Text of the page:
When Kinzinger, who serves on the House Committee on Foreign Affairs, dared to voice support for President Obama’s idea of limited military strikes on Syria, he violated the isolationist idealogy of the political right.

You might have seen Hale’s letter in this newspaper last week, when he called on Kinzinger to oppose “the Obama administration’s schizophrenic foreign policy in order to project American stability as opposed to projecting a ‘confused, duplicitous’ American foreign policy.”

We look forward to the debate where these candidates show off their knowledge on foreign policy and other matters of government.

Hale’s political hope lies in the unlikely occurrence that voters confuse him with all the other people named David Hale, such as the Chicago-based global economist.

Yes, the word is “crushed.”

WHEN POLLSTERS call, they never offer options that allow voters to express their true feelings.

If asked about the candidates 14 months before an election, most voters would prefer to answer: “I don’t care. Leave me alone.”

But political writers and strategists (an extremely small group) cannot get enough of meaningless surveys. What else would they talk about?

For example:

Capitol Fax, the work of Springfield-based columnist Rich Miller, has released a new We Ask America poll for the 17th Congressional District. It indicates that Democratic incumbent Cheri Bustos and the Republican she unseated last year, Bobby Schilling, are running neck and neck – although they’re barely out of the starting gate.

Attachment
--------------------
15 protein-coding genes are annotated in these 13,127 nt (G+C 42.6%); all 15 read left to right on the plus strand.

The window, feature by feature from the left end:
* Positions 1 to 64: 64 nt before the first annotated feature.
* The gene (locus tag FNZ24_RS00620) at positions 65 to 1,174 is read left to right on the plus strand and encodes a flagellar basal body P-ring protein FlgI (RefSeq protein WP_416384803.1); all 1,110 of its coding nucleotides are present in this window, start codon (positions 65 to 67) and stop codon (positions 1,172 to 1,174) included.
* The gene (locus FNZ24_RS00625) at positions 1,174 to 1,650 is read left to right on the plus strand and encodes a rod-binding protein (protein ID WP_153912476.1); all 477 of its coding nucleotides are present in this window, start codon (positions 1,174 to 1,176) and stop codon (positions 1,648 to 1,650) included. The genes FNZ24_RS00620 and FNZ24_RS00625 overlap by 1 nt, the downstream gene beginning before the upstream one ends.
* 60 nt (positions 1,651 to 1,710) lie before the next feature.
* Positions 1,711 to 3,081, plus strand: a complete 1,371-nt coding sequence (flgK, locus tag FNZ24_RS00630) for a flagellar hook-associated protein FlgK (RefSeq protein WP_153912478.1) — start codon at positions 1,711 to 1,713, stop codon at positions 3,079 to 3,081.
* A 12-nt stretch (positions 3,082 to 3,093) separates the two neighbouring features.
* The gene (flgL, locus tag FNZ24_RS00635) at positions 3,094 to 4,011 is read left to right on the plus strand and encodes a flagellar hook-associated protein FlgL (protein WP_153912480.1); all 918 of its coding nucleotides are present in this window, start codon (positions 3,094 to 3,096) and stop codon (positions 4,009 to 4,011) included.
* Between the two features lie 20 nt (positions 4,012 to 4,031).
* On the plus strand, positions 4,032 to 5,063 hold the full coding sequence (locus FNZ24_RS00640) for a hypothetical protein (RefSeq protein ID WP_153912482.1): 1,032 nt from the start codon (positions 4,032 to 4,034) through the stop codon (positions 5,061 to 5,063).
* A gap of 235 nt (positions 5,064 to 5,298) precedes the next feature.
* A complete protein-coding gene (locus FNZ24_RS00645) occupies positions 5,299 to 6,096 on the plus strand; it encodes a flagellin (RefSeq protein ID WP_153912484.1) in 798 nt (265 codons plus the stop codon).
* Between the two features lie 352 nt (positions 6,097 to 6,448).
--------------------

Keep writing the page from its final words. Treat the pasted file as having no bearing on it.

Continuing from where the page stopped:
Bustos held a narrow lead in that poll, 45-44, but that difference falls within the margin of error, so the race is considered a virtual tie at this point.

You know what that means 14 months before the election? Absolutely nothing.

But that didn’t stop Schilling’s campaign spokesman, Jon Schweppe, from crowing.

“It’s incredible for this race to be a statistical dead heat at this point,” Schweppe said in a news release last week. “It’s clear that voters are tired of a missing-in-action representative, and they’re ready to bring back Bobby Schilling. A statistical tie this early is bad news for Cheri Bustos – she’s looking more and more like a one-term congresswoman.”

Schilling’s people would seem to know about that “one and done” business.

You might not recall that just a year ago, Schweppe mocked Bustos for getting her public campaign started so late.

“Our campaign got started 20 months ago, and voters have noticed Bobby Schilling out meeting the people, while Cheri Bustos has been missing in action,” Schweppe said, using his very first “missing in action” reference. “The Bustos campaign will have their work cut out for them, down double-digits with only 70 days remaining.”

A mid-August poll last year supposedly showed Schilling leading by 13 points. How he managed to turn that into a 6-loss in such a short time has yet to be explained.

History tells us that if Schweppe says a poll indicates that Bustos’ campaign is in trouble, that’s good news – for Bustos.

Beware of polls – and anybody silly enough to believe them.